I read a newspaper article about Agatha Christie a few days ago, in which it was mentioned that Christie did her best thinking while lying in the bath, eating apples and drinking tea. Seasoned followers of this blog will not be surprised that this rang a chord with me. In a number of previous posts, I have published several poems referring to my bathtime musings. In fact, although I eschew the eating of apples and the drinking of tea whilst in the bath, I am at one with the grand dame of the crime story in finding bathtime particularly conducive to creative thought. It is quite understandable, of course, why this should be so. You relax, luxuriating in warmth and comfort, insulated from the world of daily worries and hassles. Your senses caressed by soothing fragrances, your mind free to indulge in daydreams. . . In my particular case, the creative fancies are aided by my habit of browsing through some anthology of verse – I’m currently working my way through “The Best British Poetry 2011”.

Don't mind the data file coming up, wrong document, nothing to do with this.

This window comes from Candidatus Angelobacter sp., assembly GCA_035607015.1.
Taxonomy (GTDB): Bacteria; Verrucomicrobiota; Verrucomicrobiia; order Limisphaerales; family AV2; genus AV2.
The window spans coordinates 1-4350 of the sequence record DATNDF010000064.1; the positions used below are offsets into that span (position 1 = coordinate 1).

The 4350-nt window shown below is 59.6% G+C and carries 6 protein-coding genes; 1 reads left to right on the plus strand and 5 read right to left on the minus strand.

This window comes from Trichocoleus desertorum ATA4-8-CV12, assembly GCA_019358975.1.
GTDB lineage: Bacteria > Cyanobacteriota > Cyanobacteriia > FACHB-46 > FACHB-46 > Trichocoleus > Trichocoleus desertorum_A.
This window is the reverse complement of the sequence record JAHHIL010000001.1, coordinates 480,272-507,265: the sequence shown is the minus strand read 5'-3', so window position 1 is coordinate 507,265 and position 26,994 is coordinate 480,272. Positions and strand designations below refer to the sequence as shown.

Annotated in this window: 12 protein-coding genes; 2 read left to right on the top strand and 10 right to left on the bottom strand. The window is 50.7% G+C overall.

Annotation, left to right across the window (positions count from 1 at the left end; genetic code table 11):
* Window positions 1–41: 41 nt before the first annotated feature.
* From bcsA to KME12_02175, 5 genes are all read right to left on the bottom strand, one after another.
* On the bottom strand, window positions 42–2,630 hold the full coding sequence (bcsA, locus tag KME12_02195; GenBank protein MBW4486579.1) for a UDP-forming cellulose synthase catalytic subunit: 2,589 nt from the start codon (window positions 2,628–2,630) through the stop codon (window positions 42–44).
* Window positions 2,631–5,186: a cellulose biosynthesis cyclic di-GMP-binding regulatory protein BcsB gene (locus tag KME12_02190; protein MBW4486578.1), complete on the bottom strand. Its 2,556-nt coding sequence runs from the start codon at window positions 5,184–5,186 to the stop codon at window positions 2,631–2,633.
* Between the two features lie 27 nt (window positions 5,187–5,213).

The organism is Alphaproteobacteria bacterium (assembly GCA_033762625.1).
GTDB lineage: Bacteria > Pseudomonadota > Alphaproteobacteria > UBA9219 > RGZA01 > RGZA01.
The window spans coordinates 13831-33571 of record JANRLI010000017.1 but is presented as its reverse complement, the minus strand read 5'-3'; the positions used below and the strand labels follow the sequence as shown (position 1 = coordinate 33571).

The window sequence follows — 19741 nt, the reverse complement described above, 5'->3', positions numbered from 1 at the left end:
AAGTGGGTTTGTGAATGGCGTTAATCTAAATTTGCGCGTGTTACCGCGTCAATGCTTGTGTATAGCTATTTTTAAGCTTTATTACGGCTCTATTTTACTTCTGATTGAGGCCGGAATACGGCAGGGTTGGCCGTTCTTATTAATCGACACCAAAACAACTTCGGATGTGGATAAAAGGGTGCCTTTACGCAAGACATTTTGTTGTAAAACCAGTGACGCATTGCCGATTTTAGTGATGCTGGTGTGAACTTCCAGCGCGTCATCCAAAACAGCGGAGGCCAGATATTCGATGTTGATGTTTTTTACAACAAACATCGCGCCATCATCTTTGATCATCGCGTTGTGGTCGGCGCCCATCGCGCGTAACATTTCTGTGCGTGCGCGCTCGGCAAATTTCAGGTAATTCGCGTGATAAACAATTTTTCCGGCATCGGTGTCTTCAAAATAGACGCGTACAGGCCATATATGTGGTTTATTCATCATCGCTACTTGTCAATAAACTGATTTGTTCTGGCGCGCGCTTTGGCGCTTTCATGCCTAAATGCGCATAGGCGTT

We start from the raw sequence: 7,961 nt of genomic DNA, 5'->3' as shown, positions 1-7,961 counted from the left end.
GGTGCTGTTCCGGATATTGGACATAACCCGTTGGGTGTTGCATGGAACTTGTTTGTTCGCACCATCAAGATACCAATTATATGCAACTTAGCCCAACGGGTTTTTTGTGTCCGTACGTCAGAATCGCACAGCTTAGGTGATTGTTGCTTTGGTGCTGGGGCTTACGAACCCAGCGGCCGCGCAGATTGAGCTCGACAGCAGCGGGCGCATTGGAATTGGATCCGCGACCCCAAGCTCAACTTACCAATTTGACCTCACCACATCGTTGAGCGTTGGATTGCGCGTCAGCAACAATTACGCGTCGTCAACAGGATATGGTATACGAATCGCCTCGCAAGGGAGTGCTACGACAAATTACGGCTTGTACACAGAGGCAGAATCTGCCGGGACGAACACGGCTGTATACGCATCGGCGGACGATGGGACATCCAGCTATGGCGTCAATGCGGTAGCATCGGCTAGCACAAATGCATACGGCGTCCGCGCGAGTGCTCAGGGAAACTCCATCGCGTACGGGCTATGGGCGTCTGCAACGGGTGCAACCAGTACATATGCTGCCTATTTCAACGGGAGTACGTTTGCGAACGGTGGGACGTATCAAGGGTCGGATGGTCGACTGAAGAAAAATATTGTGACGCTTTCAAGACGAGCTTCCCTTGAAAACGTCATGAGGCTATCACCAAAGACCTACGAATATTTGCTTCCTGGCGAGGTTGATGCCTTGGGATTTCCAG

“Lifetide” was, I think, the first poem I wrote that was directly inspired by the bathtime experience. It was also written at a time when the word “tsunami” was often appearing in the news.
White froth and foam absorb my
body. Suck at the weight of me. Rise
in triumph as I sink. Immured in
this faux-porcelain casket,
I lie supine. My flesh turns gently
hue of a suckling pig. Mists,
lavender vapours caress
my nostrils. I reach, languidly, for
my drink, tilting white froth and
foam, sucking pale gold liquid.
I absorb its honeyed chill. My mind,
freed from its moorings, now hovers, and
Waves that pull and tug at our skin.
Tsunamis that meet us, early or late.
The eddies and surges that lie within.
Unceasing, implacable tides of fate.